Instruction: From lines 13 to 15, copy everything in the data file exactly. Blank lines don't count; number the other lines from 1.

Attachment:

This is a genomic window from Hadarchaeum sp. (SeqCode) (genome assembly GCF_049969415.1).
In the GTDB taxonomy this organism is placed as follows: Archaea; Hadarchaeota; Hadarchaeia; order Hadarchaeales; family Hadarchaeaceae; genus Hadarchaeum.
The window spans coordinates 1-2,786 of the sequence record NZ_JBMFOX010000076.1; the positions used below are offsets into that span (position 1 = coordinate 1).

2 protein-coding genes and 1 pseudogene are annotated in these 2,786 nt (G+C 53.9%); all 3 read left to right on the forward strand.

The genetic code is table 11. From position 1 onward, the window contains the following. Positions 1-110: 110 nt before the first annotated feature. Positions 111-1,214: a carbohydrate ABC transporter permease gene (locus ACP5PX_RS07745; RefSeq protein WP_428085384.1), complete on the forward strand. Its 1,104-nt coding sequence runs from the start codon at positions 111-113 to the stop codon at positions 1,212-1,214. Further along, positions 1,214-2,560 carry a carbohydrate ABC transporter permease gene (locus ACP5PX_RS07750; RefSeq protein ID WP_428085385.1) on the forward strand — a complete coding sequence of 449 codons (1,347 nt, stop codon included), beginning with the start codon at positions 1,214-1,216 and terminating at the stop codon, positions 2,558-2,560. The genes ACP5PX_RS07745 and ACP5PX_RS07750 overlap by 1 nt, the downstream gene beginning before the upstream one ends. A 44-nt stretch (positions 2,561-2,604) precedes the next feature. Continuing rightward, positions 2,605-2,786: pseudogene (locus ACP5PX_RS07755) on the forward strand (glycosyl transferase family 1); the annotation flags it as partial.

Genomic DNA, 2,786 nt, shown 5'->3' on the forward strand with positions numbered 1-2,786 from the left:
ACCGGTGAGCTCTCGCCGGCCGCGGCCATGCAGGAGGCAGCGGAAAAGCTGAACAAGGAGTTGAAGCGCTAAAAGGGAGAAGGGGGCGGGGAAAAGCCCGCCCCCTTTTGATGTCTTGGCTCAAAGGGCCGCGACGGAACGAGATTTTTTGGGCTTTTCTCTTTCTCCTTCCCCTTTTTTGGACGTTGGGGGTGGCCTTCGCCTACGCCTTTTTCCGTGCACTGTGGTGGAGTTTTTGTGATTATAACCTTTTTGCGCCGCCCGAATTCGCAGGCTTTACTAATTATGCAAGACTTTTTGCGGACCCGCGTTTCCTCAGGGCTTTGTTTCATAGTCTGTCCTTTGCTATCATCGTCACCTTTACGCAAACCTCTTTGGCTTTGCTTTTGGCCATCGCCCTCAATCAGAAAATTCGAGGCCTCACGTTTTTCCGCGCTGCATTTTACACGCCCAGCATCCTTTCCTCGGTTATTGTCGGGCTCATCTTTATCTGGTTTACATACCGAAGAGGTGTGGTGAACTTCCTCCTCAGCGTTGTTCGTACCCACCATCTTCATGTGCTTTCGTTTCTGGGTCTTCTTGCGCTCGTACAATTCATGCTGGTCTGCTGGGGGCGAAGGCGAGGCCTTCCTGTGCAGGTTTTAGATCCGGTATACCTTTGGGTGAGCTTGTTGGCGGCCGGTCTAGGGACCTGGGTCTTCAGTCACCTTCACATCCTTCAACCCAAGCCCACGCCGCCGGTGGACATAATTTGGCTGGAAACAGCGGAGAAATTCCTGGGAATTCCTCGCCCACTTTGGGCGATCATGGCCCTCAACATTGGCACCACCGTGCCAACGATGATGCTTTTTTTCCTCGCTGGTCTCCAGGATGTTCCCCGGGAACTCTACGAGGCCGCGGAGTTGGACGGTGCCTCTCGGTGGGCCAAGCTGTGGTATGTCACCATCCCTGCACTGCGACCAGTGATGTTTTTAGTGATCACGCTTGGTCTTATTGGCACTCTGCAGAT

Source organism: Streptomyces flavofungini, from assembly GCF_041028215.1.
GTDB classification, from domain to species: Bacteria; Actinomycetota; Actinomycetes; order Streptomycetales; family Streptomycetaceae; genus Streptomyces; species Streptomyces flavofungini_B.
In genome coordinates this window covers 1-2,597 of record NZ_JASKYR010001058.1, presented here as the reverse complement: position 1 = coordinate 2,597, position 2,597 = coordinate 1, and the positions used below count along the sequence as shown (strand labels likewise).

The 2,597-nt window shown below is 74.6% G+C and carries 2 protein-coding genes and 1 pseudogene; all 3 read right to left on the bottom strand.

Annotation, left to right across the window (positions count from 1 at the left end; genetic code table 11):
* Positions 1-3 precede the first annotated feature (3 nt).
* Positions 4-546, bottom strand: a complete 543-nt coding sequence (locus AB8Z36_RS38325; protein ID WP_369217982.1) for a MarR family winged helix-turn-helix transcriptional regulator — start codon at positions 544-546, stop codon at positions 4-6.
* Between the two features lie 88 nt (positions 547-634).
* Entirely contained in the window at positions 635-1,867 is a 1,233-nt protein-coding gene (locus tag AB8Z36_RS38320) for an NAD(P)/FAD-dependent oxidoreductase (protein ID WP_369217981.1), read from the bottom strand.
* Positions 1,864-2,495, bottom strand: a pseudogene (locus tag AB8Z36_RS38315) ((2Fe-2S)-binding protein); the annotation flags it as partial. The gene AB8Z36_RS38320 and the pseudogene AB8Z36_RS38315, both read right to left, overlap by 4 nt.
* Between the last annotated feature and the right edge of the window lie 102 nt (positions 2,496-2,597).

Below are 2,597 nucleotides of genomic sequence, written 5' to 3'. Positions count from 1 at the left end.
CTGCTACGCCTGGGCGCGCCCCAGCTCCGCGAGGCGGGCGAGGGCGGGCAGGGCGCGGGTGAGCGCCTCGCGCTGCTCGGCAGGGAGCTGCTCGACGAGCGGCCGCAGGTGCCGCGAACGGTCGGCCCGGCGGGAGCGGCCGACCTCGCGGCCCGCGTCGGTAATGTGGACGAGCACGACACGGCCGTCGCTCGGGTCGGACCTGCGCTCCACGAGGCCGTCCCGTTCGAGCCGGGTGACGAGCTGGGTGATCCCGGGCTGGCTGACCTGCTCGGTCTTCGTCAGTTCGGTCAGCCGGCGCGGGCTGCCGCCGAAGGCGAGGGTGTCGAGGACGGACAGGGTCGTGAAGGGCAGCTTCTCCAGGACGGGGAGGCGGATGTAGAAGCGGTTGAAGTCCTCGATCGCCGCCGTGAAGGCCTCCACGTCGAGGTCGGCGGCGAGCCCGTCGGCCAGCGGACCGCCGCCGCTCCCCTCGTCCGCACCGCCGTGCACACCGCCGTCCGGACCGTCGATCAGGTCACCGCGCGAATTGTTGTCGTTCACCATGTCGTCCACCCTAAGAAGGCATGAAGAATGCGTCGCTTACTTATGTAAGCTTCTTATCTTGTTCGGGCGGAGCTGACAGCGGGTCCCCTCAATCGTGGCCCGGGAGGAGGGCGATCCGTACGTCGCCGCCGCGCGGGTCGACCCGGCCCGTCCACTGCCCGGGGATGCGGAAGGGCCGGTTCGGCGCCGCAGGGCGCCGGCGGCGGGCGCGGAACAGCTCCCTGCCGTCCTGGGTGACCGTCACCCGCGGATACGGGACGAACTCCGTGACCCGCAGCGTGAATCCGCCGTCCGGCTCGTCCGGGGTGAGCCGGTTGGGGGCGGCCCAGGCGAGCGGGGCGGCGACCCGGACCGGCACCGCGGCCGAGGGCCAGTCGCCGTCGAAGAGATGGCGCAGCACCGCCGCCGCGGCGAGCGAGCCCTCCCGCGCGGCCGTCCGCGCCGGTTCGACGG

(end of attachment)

* Positions 1-3 precede the first annotated feature (3 nt).
* Positions 4-546, bottom strand: a complete 543-nt coding sequence (locus AB8Z36_RS38325; protein ID WP_369217982.1) for a MarR family winged helix-turn-helix transcriptional regulator — start codon at positions 544-546, stop codon at positions 4-6.
* Between the two features lie 88 nt (positions 547-634).